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Thread: Solo very long Road Trip

  1. #1
    Join Date
    Mar 2006
    Posts
    103

    Default Solo very long Road Trip

    I'm gonna be taking a very long road trip with just DS and myself. Roughly 1700 miles, we are planing on stoping for the night so its gonna take roughly 2 days. I'm not very good at nursing without a pillow and well DS isn't either. As of right now I"m gonna try to stop every 2 hours or so to try to nurse him and change him and pray he stays asleep in the car. i have enough milk pumped to give him a bottle instead of nursing and i plan on bring it in a ice chest but i'm afraid to leave it out to defrost it, it would end up going bad. plus worry about the milk building up without being pumped. any advice from someone that might have done this before?

  2. #2
    Join Date
    Jun 2006
    Posts
    42

    Default Re: Solo very long Road Trip

    How old is DS? What is his nursing pattern like now?

  3. #3
    Join Date
    Feb 2006
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    1,168

    Default Re: Solo very long Road Trip

    I made a 500-mile roadtrip alone with my son when he was about 10 or 12 weeks old. We had no family nearby and I desperately wanted to take him home to show him off to my elderly father and other relatives.

    We did okay, but the trip took MUCH longer than I expected. Every stop took about an hour (nurse him, change him, gas up the car, hit the bathroom myself, grab something to eat or drink.) It wasn't really HARD to do all that alone, but it just took a lot of time and slowed us down. So a trip that used to take about 8 hours, and that I thought would now take about 10 hours, actually took more like 13-14 hours. And, I should add, my son did great in his carseat for the first 10 hours or so, but for the last few hours it was awful -- he was crying, would not be soothed, and I was distracted; at one point I pulled over on the side of the road to just hold him, which wasn't really safe at night. Looking back, I would have been smarter to allow two days and stop in the middle somewhere -- so you might think about allowing one extra night each way.

    Can you bring some pillows for nursing in the back seat and at rest stops? Just go ahead and fill up the car with stuff you think you might need; when you're alone, it will help!

    --Rebecca

  4. #4
    Join Date
    Mar 2006
    Posts
    10,440

    Default Re: Solo very long Road Trip

    I had to take a very long and stressful road trip alone with DS and a mare and foal when DS was around 5 months old because the foal needed an immediate emergency surgery.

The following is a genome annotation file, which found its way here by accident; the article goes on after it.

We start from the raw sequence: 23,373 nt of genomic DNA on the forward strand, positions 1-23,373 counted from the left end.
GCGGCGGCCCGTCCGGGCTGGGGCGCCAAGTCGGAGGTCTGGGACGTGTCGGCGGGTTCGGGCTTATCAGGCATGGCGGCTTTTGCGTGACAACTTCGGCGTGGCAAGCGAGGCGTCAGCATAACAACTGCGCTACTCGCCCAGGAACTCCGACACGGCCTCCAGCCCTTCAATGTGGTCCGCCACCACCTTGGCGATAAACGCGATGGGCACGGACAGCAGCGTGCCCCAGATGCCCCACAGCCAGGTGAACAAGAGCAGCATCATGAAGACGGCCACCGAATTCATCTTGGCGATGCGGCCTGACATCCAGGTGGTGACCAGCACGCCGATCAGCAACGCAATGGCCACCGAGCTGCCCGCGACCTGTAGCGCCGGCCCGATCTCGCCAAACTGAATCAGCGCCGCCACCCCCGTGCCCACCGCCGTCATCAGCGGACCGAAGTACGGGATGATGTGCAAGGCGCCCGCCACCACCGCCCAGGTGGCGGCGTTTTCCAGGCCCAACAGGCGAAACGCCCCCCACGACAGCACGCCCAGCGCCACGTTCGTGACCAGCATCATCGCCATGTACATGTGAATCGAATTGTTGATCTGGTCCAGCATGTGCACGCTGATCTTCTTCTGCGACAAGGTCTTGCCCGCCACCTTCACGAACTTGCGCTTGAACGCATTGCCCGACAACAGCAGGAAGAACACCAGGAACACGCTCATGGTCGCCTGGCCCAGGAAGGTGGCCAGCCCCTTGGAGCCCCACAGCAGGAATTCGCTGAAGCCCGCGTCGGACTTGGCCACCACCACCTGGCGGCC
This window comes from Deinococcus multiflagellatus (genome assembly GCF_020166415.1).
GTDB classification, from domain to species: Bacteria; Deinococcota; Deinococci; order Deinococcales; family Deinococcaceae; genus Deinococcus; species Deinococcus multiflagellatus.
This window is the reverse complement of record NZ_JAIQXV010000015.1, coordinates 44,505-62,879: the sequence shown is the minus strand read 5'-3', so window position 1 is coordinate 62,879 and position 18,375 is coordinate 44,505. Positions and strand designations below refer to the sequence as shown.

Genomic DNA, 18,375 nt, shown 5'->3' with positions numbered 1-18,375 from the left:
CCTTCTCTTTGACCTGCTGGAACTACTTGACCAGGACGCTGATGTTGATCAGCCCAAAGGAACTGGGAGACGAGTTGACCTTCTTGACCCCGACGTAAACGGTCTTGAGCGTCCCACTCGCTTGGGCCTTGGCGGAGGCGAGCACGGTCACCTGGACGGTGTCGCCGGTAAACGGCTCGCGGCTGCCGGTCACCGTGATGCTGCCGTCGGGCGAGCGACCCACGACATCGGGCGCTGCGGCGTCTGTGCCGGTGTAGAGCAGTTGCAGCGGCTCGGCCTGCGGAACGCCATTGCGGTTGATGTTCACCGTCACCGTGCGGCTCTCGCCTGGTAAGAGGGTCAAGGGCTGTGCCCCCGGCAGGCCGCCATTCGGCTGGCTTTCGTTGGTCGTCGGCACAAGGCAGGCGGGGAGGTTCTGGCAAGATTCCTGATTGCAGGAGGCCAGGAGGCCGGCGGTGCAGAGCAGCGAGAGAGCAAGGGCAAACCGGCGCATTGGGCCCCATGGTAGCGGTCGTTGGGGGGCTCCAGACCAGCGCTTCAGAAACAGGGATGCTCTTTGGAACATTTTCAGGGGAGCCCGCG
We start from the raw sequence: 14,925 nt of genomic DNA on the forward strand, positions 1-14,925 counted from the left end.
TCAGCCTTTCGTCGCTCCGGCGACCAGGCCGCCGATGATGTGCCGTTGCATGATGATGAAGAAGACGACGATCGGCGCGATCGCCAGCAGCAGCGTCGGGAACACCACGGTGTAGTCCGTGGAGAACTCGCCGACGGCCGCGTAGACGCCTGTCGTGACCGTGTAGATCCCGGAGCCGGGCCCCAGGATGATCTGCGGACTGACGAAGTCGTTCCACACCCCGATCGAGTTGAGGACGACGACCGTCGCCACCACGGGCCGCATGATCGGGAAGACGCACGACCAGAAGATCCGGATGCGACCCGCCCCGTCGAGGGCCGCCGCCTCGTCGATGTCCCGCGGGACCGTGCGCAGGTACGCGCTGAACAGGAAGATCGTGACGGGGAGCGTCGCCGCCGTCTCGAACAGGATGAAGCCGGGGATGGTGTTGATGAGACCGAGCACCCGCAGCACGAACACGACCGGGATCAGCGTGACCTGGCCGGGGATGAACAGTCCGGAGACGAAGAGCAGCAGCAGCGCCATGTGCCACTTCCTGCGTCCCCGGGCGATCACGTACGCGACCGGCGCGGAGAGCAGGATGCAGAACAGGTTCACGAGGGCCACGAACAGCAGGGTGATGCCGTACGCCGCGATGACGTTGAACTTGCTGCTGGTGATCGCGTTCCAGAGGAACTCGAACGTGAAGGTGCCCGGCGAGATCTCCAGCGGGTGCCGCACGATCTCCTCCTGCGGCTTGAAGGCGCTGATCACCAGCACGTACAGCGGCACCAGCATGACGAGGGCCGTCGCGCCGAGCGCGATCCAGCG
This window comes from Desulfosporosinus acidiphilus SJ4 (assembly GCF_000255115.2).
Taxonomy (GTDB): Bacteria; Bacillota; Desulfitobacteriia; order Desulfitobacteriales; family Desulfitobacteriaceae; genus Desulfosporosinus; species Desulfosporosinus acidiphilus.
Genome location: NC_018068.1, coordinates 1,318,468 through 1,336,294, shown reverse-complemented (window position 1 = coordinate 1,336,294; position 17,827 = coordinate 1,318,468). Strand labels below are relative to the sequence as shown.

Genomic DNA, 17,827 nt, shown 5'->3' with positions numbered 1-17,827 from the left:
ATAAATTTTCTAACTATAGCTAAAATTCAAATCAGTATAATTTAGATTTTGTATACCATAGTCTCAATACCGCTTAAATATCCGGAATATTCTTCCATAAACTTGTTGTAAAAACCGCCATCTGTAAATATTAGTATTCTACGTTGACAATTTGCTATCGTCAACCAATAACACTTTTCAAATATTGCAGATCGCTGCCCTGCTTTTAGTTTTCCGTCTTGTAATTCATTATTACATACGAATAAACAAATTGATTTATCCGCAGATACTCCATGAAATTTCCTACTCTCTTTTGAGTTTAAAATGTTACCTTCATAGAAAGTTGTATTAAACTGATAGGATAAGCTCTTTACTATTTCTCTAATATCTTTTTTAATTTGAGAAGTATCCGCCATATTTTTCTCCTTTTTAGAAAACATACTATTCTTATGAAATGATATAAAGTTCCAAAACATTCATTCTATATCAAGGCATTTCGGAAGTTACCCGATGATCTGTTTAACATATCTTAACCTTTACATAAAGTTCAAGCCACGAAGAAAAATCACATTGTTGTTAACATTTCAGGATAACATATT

I would recommend packing anything you think you might need, and adding 50% more time to the time you think it will take. I managed to make the first half of the trip in about the usual time -- I HAD to, or the foal was going to die -- but we only stopped once or twice, DS was a fast nurser, and I did have some engorgement and leaking until I could relax and really nurse. The return trip took longer because I stopped more often to nurse.

    I pretty much made sure I had everything I thought I would need for one-way, and I restocked before returning. Snacks for me, water, stuff like that. I put it where I could easily reach it, along with a fully charged cell phone.

    If you aren't in a big hurry to reach your destination, take some time around the time your baby seems to be restless, stop and walk around the rest stop with a sling or something. That might help. But DS didn't sleep nearly as much as I hoped or thought he would!

    Maybe a weird question, but why bother with pumped milk? If you don't nurse, aren't you going to be engorged? It just seems like it would be easier to take your favorite nursing pillow, climb in the backseat and relax for a while, nurse, and then go, rather than fool with ensuring you have a clean bottle for each feeding and worrying about defrosting it.. . I do not mean to offend, but I can't quite see how bottlefeeding would make your trip easier.
    Susan
    Mama to my all-natural boys: Ian, 9-4-04, 11.5 lbs; Colton, 11-7-06, 9 lbs, in the water; Logan, 12-8-08, 9 lbs; Gavin, 1-18-11, 9 lbs; and an angel 1-15-06
    18+ months and for Gavin, born with an incomplete cleft lip and incomplete posterior cleft palate
    Sealed for time and eternity, 7-7-93
    Always babywearing, cosleeping and cloth diapering. Living with oppositional defiant disorder and ADHD. Ask me about cloth diapering and sewing your own diapers!

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